Keith won repeatedly until 2008. In the months leading up to that election he had been terribly distracted by the death of his dad, his best friend, in September 2007—a year to the day before Hurricane Ike devastated San Leon. Even so, it took a sizable last-minute check for Scott Lyons of the San Leon Volunteer Fire Department to pull off the upset. Keith would resume his winning ways in 2009, but by then it had become obvious that Gator wasn’t the only one growing tired of Keith. In a town well stocked with drunks, Keith had developed a reputation as the town drunk. His victories grew increasingly narrower. One year, Kelly Railean, proprietor of San Leon’s Railean Rum distillery, came within about
50 votes (out of about 5,000) of winning the election.
Gator respects Keith. He knows he can call him for a favor at 3 a.m. on a Sunday night. But even though Gator has lived in Galveston since Hurricane Ike destroyed his house in San Leon—the relocation, he said, disqualified him from running for mayor himself—the preservation of his hometown’s rarified culture remains important to him. He figures if he can find a more articulate spokesperson for San Leon than Keith, the town might have a better chance of shielding itself from outside interference. “We want San Leon to be a refuge from the insanity of the impending police state,” Gator said. He also thinks a loss could scare Keith straight, and maybe save his life.
It could be said, only partly in jest, that San Leon’s original honorary mayor was the French pirate Jean Lafitte. In the early 1800s, Lafitte operated out of the peninsula that would become San Leon, though San Leon wouldn’t take its current name until after an 1837 hurricane. San Leon was later renamed North Galveston in the 1890s as part of a push to establish Galveston’s port as superior to Houston’s. North Galveston’s population rose to an estimated 20,000 amid a cacophony of new construction, railroad tracks and industry. According to the Galveston County Historical Museum, the pièce de résistance was to be construction of a bridge between North Galveston and the Port of Galveston for rail shipments of goods manufactured in North Galveston, including baskets, barrels and bricks. But then another hurricane hit, the monster storm of 1900, and North Galveston fell apart.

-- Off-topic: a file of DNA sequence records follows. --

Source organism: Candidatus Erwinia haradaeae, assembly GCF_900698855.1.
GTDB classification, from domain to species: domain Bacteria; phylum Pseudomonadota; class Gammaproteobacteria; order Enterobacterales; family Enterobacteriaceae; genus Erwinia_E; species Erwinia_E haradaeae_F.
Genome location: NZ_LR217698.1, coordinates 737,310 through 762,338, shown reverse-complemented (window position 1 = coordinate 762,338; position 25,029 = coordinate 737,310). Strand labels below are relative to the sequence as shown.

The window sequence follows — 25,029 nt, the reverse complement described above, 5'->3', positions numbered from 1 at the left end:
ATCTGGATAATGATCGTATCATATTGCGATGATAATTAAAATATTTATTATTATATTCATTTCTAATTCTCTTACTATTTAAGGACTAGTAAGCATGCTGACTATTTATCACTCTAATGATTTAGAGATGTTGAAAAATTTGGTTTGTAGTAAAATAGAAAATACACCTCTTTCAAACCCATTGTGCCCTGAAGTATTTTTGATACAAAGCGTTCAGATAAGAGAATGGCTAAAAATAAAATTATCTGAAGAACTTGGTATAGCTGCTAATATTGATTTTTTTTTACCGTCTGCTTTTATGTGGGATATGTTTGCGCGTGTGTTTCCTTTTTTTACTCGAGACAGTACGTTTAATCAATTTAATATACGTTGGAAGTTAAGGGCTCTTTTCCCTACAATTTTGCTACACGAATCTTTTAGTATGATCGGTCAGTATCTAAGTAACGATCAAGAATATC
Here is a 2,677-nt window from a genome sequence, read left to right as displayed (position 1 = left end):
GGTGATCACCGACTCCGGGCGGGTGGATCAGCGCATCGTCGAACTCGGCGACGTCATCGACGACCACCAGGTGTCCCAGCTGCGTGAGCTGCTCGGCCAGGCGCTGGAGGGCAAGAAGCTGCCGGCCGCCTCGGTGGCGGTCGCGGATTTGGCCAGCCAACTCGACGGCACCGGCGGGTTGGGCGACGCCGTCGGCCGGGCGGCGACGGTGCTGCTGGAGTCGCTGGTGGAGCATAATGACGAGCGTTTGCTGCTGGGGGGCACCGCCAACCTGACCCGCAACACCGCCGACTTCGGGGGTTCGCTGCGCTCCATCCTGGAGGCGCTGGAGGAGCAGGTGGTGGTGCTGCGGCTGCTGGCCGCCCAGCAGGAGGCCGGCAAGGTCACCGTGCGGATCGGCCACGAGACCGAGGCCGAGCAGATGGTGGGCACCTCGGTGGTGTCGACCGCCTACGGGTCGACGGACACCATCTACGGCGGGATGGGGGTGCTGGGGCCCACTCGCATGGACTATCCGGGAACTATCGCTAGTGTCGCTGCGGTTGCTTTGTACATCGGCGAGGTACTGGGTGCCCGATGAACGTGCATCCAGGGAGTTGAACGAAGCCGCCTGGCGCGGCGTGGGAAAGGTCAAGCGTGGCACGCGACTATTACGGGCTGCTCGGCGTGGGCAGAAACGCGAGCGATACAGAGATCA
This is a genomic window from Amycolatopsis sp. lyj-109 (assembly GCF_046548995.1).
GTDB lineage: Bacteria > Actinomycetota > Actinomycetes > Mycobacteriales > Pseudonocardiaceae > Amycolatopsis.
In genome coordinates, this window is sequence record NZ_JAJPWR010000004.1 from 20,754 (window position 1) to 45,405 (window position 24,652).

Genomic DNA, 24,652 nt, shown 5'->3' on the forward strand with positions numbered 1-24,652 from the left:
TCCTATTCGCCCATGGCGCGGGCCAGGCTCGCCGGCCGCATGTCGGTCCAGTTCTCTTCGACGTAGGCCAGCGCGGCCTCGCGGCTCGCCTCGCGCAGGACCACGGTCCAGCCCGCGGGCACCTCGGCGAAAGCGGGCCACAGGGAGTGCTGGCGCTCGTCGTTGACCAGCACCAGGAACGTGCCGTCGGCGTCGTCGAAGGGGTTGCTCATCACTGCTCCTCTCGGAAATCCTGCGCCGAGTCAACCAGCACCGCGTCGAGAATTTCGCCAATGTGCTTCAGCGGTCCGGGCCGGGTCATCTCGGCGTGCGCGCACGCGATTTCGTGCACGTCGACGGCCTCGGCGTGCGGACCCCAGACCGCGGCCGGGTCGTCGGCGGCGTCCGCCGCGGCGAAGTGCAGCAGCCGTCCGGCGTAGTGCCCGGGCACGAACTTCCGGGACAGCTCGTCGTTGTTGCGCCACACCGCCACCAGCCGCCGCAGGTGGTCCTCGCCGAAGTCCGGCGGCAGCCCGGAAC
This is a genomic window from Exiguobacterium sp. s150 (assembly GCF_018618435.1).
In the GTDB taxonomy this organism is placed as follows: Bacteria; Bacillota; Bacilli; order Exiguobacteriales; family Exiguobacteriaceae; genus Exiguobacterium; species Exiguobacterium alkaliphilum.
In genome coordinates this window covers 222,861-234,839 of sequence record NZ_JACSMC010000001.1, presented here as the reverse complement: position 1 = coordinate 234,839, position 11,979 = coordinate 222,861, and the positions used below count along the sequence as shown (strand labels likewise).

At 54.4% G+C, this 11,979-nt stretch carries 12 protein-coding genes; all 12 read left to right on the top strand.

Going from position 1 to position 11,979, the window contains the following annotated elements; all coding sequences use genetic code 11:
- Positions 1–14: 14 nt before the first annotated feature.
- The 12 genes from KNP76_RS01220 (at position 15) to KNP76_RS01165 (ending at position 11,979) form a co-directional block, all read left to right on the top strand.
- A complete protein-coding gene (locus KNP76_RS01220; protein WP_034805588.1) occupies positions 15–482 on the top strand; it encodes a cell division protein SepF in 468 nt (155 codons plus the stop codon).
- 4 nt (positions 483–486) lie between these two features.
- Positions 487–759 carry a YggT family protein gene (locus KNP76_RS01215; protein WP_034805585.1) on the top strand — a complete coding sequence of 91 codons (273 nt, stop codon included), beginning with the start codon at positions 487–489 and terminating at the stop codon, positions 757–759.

In 1910, U.S. Congressman Joe Eagle picked up the pieces. He purchased North Galveston and changed the name back to San Leon. Perhaps his main achievement was designating about five acres for the San Leon Cemetery, where card-carrying residents qualify for free burial. By mid-century, San Leon had transformed into a fishing mecca—and the home base of the Bandidos outlaw motorcycle gang, which Don Chambers founded in San Leon in the 1960s. Today, San Leon is swimming with both commercial fisherman, who fish primarily for oysters and shrimp, and hobbyists, who fish mostly to drink, like the guys participating in the regular Sunday “turkey” shoot at the American Legion on FM 517.